55P/Tempel-TuttleThis famous comet is the parent of the Leonid meteor stream. In 1998 January it passed near to the Earth for the first time since 1966. For a time it was moving rapidly across the sky at almost 1000 arcsec/hr. In November each year the orbit intersects that of the earth and some of the comet's debris become meteors as they hit our atmosphere.
David Strange obtained this image on 1998 January 6 at 0121. It is the result of four stacked 40s images taken with an SX camera at the focus of a 0.50-m, f/4 telescope. By 1998 January 15 the comet was moving at almost 900 arcsec/hr when Nick James obtained this image using an SX camera and a 0.30-m Newtonian. By 1998 January 26 the comet had slowed to 460 arcsec/hr moving almost due south. This MPEG movie is made from the same raw frames and it clearly shows the comet's movement.
Martin Mobberley imaged the comet using his new 0.30-m Meade LX200 and an ST-7 CCD. The image was obtained on 1998 January 31 at 2053UT.
69P/TaylorThis CCD image was taken by Nick James using a 0.30-m, f/5.25 Newtonian on 1998 February 21 at 2312.
103P/Hartley 2This CCD image was taken by Nick James using a 0.30-m, f/5.25 Newtonian on 1998 February 22 at 1843.
Comet C/1998 H1 (Stonehouse)This comet was discovered visually by Patrick Stonehouse on 1998 April 22. This CCD image was taken by Nick James on 1998 April 28 using a 0.30m Newtonian and SX CCD. It is a composite of four 30s exposures. He obtained a further image using the same equipent on 1998 May 17.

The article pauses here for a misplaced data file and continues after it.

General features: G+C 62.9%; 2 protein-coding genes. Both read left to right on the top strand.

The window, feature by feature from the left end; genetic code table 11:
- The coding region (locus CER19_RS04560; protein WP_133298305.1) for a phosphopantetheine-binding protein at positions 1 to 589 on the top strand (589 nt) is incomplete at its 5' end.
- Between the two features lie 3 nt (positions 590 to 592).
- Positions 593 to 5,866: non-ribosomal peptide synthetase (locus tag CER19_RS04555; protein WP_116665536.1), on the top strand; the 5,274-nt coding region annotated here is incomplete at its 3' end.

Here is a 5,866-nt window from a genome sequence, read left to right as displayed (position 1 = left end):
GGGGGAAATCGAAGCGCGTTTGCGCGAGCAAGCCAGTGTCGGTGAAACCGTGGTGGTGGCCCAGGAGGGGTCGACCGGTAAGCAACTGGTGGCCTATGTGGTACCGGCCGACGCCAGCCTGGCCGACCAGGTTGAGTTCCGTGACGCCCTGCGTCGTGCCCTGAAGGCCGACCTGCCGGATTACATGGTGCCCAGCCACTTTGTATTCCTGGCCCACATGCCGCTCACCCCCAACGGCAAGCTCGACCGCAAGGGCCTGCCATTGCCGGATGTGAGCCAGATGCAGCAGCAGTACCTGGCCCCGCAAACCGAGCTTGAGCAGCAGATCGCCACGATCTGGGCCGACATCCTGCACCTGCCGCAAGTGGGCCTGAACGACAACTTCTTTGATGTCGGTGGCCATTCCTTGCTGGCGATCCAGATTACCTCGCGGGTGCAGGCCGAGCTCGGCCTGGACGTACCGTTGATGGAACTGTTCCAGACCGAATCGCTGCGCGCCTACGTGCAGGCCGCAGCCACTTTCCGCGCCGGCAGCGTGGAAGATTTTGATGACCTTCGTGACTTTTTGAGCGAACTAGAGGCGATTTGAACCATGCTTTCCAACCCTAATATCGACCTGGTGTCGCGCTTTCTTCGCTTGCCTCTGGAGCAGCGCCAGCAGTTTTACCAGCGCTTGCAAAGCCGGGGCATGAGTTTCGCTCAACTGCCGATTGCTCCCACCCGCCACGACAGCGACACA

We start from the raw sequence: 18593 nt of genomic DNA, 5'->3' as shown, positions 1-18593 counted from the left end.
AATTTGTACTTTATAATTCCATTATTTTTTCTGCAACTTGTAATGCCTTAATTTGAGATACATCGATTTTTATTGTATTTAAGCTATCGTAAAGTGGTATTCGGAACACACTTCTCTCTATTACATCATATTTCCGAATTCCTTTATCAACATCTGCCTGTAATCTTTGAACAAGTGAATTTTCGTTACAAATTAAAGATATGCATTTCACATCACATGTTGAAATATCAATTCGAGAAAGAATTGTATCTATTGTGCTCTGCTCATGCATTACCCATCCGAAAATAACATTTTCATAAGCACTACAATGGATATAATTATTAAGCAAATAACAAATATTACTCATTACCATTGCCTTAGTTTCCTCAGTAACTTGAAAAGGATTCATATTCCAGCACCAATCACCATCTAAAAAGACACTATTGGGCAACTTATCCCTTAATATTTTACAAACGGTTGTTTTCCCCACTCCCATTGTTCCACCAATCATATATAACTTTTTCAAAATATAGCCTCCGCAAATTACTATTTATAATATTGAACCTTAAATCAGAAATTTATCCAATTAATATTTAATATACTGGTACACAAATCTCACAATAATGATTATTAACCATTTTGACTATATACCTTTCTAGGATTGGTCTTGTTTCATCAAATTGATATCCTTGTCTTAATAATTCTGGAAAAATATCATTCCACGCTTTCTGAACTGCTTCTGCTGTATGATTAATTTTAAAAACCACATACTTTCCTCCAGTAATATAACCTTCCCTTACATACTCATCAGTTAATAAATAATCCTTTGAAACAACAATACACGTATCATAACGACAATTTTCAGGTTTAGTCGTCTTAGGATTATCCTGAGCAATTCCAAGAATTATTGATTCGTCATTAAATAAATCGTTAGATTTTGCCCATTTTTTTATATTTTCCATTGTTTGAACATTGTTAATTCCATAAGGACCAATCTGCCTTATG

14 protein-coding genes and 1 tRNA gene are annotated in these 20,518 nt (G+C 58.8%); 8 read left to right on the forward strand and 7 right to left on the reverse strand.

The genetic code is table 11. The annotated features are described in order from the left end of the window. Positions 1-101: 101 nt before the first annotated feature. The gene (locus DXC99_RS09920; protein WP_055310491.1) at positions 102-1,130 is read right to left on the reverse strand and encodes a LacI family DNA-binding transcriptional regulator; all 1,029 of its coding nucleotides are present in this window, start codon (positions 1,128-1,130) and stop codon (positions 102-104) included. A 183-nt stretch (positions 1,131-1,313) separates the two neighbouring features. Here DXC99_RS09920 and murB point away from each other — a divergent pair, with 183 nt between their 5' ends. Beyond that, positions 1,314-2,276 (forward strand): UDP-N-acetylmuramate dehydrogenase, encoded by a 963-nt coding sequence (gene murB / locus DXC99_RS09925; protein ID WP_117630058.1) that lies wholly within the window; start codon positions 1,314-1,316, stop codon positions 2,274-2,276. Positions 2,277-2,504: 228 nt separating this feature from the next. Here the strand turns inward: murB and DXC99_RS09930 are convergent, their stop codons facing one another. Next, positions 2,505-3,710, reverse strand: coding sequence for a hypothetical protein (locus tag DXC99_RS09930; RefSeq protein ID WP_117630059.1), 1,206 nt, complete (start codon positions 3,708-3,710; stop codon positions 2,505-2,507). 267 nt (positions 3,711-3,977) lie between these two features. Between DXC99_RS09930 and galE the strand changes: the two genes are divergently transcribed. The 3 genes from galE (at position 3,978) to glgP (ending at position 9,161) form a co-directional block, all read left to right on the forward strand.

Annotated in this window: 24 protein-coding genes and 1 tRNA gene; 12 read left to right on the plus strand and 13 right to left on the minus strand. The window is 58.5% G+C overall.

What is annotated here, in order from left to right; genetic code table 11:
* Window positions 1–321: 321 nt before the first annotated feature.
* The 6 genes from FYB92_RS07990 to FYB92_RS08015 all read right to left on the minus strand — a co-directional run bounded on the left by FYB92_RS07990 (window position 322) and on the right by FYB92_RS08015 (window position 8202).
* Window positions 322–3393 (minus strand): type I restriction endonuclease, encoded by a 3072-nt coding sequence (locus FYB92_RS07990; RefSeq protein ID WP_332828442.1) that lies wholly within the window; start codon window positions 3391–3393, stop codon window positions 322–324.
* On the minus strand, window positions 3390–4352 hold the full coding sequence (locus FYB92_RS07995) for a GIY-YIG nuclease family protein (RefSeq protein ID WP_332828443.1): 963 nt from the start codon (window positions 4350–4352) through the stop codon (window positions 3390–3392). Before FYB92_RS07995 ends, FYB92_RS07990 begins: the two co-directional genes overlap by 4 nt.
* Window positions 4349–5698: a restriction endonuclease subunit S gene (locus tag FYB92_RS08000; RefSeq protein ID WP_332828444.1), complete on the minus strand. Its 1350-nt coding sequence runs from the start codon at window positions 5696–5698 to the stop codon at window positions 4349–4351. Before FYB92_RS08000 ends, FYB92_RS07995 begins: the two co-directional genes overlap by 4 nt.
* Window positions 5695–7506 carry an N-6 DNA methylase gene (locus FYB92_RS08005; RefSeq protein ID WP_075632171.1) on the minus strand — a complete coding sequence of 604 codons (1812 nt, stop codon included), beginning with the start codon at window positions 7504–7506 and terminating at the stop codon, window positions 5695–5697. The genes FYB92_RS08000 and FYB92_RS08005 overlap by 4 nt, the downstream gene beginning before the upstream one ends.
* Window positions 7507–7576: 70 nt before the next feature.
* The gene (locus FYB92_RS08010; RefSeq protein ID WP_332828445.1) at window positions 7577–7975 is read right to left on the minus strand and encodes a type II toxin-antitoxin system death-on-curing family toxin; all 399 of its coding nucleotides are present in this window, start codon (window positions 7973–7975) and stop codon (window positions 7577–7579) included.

Comet 21P/Giacobini-ZinnerThis comet is the parent of the Draconid meteor shower and it gave rise to enhanced activity on 1998 October 8. This image was obtained by Nick James on 1998 May 29. It is a composite of ten 60s exposure taken with a 0.30-m Newtonian. The comet had brightened by 1998 July 1 as shown in this image taken between 2214-2235UT. Considerable further brightening and a prominent tail are shown in this image taken on 1998 September 21. Similar features are visible in this image by Martin Mobberley taken on 1998 October 14. A considerable tail had developed by 1998 October 25 when Martin obtained this image.
Comet C/1998 K5 (LINEAR)This unusual comet is very highly condensed and so it is quite easy to see visually in a moderate telescope. This image was obtained by Nick James on 1998 July 1. This frame is the result of ten 60s CCD exposures taken between 2313 and 2324 UT.
Comet C/1998 M5 (LINEAR)This image was obtained by Chris Spratt on 1998 July 25 using a 10 cm, f/5.4 refractor and a 75 sec exposure. Martin Mobberley also imaged it on 1998 September 21 using his 0.49 m Newtonian.
1998 QP54 (LONEOS-Tucker)This object was identified as a comet by Roy Tucker whilst performing a program of asteroid astrometry. The object had originally been classified as an asteroid by the Lowell Observatory Near-Earth Object Search. This image was obtained by Nick James on 1998 October 14 when the comet was around 16th magnitude.
Comet C/1998 T1 (LINEAR)This faint comet is another of the LINEAR discoveries. This image by Martin Mobberley was obtained on 1998 October 25.
C/1998 U3 (Jager)Michael Jager discovered this comet on Technical Pan film exposures taken on 1998 October 23. Observers reported a 1-2 arcmin coma with condensation and a tail several arcmin long in p.a. 275-281 deg. This image by Nick James was obtained on 1998 October 26 when the comet was around 13th magnitude. The comet had brightened somewhat by 1998 November 14 when Denis Buczynski obtained this image.
Comet C/1998 U5 (LINEAR)This faint comet is another of the LINEAR discoveries. This image by David Strange was obtained on 1998 November 10 at 2246. The image is a composite of four 40s exposures taken with a 0.50m, f/4 Newtonian. By late November the comet was much brighter than expected, this image taken on 1998 December 6 shows quite a nice tail. Martin Mobberley also obtained an image on 1998 December 6 using a one minute exposure.
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